Mindfulness is a word that is commonplace these days. It’s a term that, I like to believe, embodies and describes the way I’ve been living my life. And in more recent years, following my coach training, being more acutely aware of the impact that thoughts, words and actions have on those around us and, more directly, ourselves.
A couple of weeks ago, I drew upon this knowledge to remain sane on the M1.
I’d attended a conference during the day and, having realised that I’d double-booked myself with a networking event in the evening, left early to ensure I missed the worst of the traffic to get there.
Best laid plans and all that … my aim to arrive early ended up with me arriving an hour and a half late. My journey time in total was three hours instead of one hour and 10 minutes.
I was heading from Nottingham to the most amazing venue, Moscar Lodge, the country property owned by the Duke and Duchess of Rutland. It took me an hour alone to get to the M1. I still had time to play with, however, having set off early, 4:10pm to arrive for 6:00pm. The problem arrived between the penultimate junction and the junction I needed to exit.
Congestion was highlighted on the overhead signage, but knowing no better, I passed the exit and then found myself in nose-to-tail traffic between the two junctions for the next hour. The reason, a broken-down car off the first exit which was causing the lights to go from red to green to red again within 10 seconds. I know because I counted! Quite amazing how one car can cause so much chaos.
In fact, as I write now, I realise that this situation really is a metaphor for that pebble in the ocean sending out ripples. That one small occurrence having an impact, in this case, across so many lives. All those people who were late home as a result, the knock-on effect within their lives, let alone how it had affected the person who had broken down. It makes you think, doesn’t it? And it needs to, as it just goes to show how our words, thoughts and actions have the same impact. Whatever we do has that very same ripple effect in one way or another.
But, how did I use mindfulness on the M1?
Well, I accepted that there was nothing that I could change and just needed to be patient whilst I sat in the stationary traffic, only moving a few metres every 2 or 3 minutes. I also knew that when I did get off the motorway, the best thing I could do was press on and head to the function as I knew that I would only get stuck in traffic on the way back anyway. And, more importantly, I’d spent so long trying to get there that I was determined to make it one way or another; I was keen to meet old friends and make some new acquaintances in this wonderful venue. And that’s just what I did, despite having to navigate my way around the edge of Sheffield on a rainy night to arrive at my destination, an unlit road in the middle of nowhere (Hollow Meadows), where Moscar Lodge is located. It was well worth it. Check out the following link if you would like to see photos of the property.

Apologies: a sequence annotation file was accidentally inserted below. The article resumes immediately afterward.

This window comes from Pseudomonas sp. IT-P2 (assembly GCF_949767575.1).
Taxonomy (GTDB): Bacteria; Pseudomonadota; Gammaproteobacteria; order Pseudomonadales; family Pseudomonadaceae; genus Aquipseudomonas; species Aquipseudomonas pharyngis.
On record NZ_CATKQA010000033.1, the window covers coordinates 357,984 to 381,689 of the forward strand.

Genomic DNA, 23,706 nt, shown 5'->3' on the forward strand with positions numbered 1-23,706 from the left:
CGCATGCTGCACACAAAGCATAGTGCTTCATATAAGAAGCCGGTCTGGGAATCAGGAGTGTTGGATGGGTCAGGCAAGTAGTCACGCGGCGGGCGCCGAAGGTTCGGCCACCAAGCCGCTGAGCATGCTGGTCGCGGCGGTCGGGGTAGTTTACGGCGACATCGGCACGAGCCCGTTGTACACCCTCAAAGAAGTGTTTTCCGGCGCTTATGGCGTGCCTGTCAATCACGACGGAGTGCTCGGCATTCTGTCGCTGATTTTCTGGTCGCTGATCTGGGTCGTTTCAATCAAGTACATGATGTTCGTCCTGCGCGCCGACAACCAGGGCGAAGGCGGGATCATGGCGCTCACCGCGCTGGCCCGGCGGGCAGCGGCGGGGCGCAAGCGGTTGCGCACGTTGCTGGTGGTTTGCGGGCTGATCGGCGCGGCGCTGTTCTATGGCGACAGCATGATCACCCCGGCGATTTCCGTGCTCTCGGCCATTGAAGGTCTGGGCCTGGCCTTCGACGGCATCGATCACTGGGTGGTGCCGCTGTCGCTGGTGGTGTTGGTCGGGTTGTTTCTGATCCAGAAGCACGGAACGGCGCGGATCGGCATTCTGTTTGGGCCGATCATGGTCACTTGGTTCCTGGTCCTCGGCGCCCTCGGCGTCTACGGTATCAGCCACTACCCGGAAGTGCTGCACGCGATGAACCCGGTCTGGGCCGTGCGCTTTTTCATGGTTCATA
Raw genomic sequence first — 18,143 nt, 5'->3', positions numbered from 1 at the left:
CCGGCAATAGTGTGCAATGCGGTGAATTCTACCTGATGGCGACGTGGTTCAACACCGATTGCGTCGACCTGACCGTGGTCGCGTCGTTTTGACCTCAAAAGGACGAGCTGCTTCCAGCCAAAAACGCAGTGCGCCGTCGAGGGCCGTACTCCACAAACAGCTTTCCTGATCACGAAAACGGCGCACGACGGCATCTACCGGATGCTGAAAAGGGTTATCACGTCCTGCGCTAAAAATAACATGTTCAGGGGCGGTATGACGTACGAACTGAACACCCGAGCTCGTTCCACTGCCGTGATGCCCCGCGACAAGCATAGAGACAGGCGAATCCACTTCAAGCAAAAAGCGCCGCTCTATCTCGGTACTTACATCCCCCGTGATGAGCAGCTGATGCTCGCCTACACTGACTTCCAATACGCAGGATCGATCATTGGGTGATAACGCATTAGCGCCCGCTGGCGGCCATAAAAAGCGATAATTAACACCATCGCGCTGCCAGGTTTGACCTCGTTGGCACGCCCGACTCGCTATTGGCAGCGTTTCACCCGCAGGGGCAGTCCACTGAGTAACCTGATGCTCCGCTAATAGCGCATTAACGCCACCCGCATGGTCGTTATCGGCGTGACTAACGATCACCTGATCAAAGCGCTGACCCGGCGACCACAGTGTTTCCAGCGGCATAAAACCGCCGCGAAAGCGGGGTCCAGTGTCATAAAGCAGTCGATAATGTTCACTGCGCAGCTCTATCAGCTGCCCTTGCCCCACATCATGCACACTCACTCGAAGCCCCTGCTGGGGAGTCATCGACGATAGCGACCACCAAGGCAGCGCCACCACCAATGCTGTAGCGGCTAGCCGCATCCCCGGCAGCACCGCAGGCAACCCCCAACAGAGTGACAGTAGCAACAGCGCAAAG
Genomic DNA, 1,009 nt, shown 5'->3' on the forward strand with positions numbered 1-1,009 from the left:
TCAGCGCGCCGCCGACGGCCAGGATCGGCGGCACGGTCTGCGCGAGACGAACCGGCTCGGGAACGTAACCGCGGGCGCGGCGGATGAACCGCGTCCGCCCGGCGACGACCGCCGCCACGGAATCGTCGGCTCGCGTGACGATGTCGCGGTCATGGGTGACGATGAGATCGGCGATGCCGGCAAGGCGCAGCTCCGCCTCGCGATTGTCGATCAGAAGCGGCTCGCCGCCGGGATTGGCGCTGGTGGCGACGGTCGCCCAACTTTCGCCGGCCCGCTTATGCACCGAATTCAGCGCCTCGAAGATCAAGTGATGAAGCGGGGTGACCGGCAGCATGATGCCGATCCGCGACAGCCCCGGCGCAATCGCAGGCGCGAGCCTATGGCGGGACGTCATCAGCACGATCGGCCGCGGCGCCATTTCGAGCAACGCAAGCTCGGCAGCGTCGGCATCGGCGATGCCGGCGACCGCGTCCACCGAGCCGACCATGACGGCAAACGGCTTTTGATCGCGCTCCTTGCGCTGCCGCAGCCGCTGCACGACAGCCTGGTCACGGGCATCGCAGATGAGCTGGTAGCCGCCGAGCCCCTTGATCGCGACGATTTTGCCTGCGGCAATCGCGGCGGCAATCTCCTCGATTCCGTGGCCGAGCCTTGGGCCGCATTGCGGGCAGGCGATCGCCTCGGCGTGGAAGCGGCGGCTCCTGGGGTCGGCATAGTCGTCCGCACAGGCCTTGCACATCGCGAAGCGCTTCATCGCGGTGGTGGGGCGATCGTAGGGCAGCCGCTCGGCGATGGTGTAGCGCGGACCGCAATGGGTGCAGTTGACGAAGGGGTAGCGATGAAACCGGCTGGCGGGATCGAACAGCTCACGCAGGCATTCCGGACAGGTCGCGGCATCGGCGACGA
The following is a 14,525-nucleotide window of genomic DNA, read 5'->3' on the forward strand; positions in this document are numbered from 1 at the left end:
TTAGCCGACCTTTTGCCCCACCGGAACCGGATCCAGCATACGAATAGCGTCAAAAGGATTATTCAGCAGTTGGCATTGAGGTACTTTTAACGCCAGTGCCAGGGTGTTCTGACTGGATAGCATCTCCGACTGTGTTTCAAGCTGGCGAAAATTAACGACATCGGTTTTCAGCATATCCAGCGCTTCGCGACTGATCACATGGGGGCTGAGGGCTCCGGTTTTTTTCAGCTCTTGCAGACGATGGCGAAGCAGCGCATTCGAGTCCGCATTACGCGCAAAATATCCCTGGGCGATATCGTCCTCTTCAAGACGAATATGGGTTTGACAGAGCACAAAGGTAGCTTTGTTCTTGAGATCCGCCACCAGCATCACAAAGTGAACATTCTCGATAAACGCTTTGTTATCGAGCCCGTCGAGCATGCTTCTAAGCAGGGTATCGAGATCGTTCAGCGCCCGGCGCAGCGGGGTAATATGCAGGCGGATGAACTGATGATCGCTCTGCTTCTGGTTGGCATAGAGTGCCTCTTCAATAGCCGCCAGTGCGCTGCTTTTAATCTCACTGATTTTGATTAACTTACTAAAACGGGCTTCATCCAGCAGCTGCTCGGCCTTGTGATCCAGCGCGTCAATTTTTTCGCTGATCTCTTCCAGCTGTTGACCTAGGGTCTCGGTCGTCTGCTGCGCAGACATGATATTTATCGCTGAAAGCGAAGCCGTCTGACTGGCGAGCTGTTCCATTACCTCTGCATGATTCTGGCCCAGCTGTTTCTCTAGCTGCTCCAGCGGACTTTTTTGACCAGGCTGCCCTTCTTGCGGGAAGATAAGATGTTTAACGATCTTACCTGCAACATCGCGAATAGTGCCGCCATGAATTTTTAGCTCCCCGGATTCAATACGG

A major part of my mindset, utilising mindfulness, is staying present and believing that everything is working out wonderfully. It keeps me sane – most of the time! To look at this experience in another way … maybe that congestion was keeping me safe and away from another set of events that could have been much worse.
I took some more learning from this situation, and that is to be kinder to myself in the future, and recognise that even though something looks doable, that to try and dovetail two events into one day when the crossover period incorporates the rush hour, is not a good move!
- If you find yourself in a potentially stressful situation, take a step back and think about the situation in a positive way.
- Remember that all that we think, say and do has an impact on our lives and that of others – another reason to incorporate a positive mindset.
- Be kind to yourself and try not to do too much.